Tuesday, November 27, 2012

A new beginning

If anyone out there is still reading this blog after more than two years, shame on you! Go out and get yourself a life. Do not continue reading . . . seriously don't. It isn't worth your time.

I am taking this blog back up as an outlet. Grad school has created a vast chasm in my soul or perhaps just brought its existence to my attention. In either case, something must be done and so yet another self important blog begins . . . again . . . for the second time. Maybe it will turn into something but it is far more likely that I will never post again after today. Nevertheless, there is something freeing about writing about inner turmoil and then sending out into the ether via the far reaching fingers of the internet so I am going to do it.

This blog will now be a compilation of whatever I want to write about for the day. I am hoping that just forcing myself to write a little bit of non-academic non-jargon realpeoplespeak will help me learn to write faster when I do have to sit down and punch out a draft in a couple of hours. Also, this may be just the thing I need to keep from turning into a scholar robot. Therefore I make no promises of spelling or grammar as this is my "no thinking" time. A distraction. A breath. Freedom.

I will include the occasional photo, video, or link to a noteworthy article that I want to rant about.


oh wait . . .

Red pandas are the best.

Thursday, March 11, 2010

NOT DEAD . . . Again

Greetings Readers,

Yes, there were more earthquakes in Chile today. No, we are not in Chile. Yes, we did feel them. Yes, we are all okay. Worry not dear ones! More info to come soon.


Morgan and Doug and Cynthia

Saturday, March 6, 2010

Ushuaia Trek

For simplicity's sake I am going to pretty much transcribe my moleskin notes, with some minor changes, for you here so that you can catch up with what's been going down so far. This means that this entry will be both poorly written and unfunny. Please bear with me. Now the set up is thus: I am waiting alone in the Rio Gallegos bus station to catch my 36 hour bus ride to Cordoba so that I can hop on a plane to Chicago and hopefully charm my way into Northwestern. Without further ado I present idiot ramblings:

Sitting in the bus terminal if Rio Gallegos again. A lot has changed since my first night here. We left Bariloche with the intention of heading all the way south to Ushuaia and then working our way back north. And that's what we did . . . kind of.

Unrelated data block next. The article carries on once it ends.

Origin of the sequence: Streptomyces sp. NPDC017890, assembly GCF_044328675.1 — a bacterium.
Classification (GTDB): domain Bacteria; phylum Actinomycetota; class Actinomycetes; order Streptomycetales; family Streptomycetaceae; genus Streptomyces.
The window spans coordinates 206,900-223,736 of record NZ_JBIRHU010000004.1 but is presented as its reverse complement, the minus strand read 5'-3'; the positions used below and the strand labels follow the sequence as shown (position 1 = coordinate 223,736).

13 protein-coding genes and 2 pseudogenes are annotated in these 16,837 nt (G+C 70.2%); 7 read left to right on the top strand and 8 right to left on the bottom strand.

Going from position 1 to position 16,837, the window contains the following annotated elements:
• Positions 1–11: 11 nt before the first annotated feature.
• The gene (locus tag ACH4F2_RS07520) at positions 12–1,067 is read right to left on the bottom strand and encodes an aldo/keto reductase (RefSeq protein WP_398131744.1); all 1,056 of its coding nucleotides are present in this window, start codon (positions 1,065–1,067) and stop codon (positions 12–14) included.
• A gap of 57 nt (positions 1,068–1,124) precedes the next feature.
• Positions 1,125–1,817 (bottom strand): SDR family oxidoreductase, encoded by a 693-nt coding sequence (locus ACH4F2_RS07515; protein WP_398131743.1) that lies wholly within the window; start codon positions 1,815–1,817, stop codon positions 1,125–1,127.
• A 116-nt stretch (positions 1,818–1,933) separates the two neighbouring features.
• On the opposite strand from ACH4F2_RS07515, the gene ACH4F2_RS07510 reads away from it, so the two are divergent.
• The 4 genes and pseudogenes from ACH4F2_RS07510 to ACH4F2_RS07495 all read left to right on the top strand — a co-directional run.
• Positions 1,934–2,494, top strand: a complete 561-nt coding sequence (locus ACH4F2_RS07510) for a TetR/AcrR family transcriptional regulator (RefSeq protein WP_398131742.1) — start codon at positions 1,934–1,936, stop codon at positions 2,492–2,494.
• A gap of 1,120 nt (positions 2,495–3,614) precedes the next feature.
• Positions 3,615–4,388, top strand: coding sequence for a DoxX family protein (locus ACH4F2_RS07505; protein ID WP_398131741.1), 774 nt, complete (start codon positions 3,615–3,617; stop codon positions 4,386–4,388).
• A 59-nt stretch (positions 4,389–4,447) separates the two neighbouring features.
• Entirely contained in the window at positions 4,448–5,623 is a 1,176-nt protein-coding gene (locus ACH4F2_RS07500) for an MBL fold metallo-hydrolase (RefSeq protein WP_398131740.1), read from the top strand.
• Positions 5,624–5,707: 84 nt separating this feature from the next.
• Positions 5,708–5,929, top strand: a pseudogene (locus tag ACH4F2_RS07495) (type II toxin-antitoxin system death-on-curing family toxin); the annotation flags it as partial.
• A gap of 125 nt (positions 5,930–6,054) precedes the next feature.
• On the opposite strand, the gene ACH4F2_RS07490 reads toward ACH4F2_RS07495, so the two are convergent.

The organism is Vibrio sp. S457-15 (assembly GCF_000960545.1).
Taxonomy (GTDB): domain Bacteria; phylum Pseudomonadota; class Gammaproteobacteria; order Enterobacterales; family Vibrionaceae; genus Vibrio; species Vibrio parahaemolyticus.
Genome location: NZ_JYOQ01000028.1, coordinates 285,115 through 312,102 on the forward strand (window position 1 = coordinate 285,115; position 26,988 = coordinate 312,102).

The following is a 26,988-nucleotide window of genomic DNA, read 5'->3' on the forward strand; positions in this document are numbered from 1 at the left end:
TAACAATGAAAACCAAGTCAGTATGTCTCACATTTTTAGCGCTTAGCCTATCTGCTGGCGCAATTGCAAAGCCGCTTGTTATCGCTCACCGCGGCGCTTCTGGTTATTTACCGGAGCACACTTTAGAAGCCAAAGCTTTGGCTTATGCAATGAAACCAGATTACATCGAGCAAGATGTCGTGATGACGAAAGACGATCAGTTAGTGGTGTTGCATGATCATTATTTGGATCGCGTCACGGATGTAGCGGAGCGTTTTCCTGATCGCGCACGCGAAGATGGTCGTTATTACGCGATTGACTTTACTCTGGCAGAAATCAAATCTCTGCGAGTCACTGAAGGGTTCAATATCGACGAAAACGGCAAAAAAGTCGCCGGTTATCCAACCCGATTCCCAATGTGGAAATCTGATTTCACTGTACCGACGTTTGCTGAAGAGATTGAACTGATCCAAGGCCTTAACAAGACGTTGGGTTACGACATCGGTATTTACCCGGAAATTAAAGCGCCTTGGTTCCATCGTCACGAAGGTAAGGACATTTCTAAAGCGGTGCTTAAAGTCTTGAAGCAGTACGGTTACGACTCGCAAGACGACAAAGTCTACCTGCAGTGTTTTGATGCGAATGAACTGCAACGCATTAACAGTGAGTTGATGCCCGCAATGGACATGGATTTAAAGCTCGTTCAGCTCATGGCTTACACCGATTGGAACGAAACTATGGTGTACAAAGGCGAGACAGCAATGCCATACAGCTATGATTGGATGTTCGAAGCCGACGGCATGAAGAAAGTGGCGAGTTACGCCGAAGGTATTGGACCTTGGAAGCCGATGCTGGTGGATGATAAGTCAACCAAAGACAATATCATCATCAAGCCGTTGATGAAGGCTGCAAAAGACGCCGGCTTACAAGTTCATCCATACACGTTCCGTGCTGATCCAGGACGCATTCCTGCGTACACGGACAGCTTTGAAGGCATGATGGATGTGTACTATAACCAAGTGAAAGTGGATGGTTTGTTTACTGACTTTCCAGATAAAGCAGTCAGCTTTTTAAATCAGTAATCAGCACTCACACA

We did make it all the way down to Ushuaia and did a few days of sitting around before getting our act together enough to begin our trek, Paso del Oveja. It was supposed to be a three day trek through the high valley behind Ushuaia. We opted to add on a trip to Glacier Vinciguerra on the first day. The Glacier and lake below it were beautiful. I think that was my first real glacier experience, that I can remember anyway. Unfortunately, it rained most of the first day and even though we dropped our packs in the bushes before we made our final ascent to the glacier, everything we had was wet. After the glacier we had to make a decision as to whether to try the harrowing pass over the next ridge and down to Laguna Encantada where we thought we would camp or to try and go back the way we came. Now, I should tell you the trail up was very muddy and slippery on our way up. And after all this rain it was very apparent that trying to go back down would be some sort of mucky mayhem I was not interested in. So after some initial hesitation and waffling on my part, we decided to go up and over.

The pass was without a trail and really consisted of us spreading out and looking for footprints or other signs of human life. Eventually we made it down into the forest although we were all already soaked. We continued towards the lake but when we came to the edge of the protection of the trees, Cyndi and I said NO. Doug dropped his pack and went ahead to check out the campsites at the lake. His report was dismal and we decided to continue down towards the path we would need to take tomorrow to continue the trek. Along the way we decided to camp on the side of the trail, not really kosher but it was a necessity.